“The argument is a simple one: that beauty is a universal part of human experience, and that it provokes pleasure, rivets attention, and impels actions that help ensure the survival of our genes. Our extreme sensitivity to beauty is hard-wired, that is, governed by circuits in the brain shaped by natural selection. We love to look at smooth skin, thick shiny hair, curved waists, and symmetrical bodies because in the course of evolution the people who noticed these signals and desired their possessors had more reproductive success. We are their descendants.”
“Beauty ensnares hearts, captures minds, and stirs up emotional wildfires.”
“Appearance is the most public part of the self. It is our sacrament, the visible self that the world assumes to be a mirror of the invisible, inner self.”
NANCY ETCOFF, is a psychologist and faculty member of the Harvard Medical School and of Harvard University’s Mind/Brain/Behavior Initiative. She directs the Program in Aesthetics and Well Being at the Massachusetts General Hospital Department of Psychiatry.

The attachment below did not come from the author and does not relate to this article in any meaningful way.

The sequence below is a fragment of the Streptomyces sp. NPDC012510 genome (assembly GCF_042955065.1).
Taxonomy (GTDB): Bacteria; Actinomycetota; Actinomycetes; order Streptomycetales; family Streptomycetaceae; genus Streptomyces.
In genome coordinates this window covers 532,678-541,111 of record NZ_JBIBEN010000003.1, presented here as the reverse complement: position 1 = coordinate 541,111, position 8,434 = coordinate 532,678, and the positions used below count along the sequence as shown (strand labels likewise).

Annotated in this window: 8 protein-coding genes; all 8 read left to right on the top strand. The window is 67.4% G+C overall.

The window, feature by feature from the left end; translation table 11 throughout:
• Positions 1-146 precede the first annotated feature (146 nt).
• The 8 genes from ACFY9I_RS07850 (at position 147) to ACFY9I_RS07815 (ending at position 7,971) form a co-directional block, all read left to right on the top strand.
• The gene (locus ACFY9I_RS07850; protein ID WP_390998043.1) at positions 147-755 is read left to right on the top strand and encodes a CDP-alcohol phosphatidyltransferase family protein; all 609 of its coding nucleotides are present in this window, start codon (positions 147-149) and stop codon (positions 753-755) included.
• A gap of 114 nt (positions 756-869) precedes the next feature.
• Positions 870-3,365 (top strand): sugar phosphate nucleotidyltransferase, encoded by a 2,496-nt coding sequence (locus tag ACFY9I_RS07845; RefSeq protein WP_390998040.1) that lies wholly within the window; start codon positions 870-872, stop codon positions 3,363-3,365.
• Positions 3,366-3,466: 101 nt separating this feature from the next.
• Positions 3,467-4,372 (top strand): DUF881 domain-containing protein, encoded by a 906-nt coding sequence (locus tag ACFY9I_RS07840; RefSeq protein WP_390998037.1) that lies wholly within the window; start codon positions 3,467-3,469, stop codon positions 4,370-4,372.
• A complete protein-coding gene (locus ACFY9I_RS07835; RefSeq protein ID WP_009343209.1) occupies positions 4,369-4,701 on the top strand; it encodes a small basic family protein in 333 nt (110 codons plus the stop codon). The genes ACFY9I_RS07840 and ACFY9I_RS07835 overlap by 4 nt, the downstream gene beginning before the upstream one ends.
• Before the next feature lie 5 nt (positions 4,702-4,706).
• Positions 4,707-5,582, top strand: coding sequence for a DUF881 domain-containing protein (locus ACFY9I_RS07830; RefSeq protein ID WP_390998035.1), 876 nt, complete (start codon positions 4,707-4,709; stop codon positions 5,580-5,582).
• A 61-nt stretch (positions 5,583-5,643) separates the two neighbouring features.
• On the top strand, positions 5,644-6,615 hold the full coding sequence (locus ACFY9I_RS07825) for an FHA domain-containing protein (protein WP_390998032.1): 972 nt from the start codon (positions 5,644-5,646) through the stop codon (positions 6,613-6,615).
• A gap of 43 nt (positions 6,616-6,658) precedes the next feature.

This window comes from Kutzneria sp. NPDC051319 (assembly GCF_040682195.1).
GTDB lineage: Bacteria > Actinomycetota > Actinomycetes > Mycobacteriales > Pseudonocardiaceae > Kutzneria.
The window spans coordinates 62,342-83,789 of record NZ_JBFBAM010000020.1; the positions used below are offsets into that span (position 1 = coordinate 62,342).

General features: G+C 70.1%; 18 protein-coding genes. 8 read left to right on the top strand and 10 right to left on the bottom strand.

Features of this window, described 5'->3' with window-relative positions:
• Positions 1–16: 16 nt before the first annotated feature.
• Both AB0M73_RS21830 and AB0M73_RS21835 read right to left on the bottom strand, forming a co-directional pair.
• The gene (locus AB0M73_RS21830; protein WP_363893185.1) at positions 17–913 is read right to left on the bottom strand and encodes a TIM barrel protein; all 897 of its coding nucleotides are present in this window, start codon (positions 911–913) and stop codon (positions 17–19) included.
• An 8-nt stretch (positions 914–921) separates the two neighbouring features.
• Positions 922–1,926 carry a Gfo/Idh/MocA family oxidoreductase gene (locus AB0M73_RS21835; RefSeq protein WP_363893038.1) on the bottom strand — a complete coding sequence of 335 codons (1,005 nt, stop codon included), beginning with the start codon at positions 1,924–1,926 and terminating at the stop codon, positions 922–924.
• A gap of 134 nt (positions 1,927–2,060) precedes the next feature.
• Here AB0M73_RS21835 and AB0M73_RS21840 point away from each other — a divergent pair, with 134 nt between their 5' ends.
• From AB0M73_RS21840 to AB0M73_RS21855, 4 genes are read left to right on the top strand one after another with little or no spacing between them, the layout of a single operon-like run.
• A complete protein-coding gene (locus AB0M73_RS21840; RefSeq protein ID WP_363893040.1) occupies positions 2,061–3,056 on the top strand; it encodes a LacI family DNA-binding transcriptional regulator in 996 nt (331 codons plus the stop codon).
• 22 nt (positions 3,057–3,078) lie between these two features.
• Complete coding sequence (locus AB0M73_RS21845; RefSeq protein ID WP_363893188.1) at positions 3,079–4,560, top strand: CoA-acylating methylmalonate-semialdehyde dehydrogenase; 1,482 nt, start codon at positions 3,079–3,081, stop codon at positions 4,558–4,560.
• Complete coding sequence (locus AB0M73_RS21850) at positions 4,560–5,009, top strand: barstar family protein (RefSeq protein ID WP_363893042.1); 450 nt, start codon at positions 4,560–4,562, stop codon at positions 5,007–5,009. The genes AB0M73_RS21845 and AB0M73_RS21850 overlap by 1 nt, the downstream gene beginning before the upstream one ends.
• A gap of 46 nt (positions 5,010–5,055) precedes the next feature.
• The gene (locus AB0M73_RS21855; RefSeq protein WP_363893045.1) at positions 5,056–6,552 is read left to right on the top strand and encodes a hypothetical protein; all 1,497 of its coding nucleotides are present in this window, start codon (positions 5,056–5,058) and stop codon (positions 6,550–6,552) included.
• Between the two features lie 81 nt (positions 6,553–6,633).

Etcoff has conducted research on the perception of beauty, emotion, and the brain for over fifteen years.
She is the author of Survival of the Prettiest: The Science of Beauty, which is the subject of a one-hour Discovery Channel program.
Nancy Etcoff’s work has been cited in The New York Times, The New Yorker, the Wall Street Journal, Entertainment Weekly, Newsweek, O, Time, USA Today, Cosmopolitan, Elle, Harper’s Bazaar, Mademoiselle, Vogue, Glamour, Allure, Fortune, Forbes, Rolling Stone, The New York Review of Books, Seed, Discover, U.S. News and World Report, Wired, and many other magazines and newspapers. She has appeared as a featured guest on Dateline, Good Morning America, The Oprah Winfrey Show, NPR, and numerous other national television and radio programs.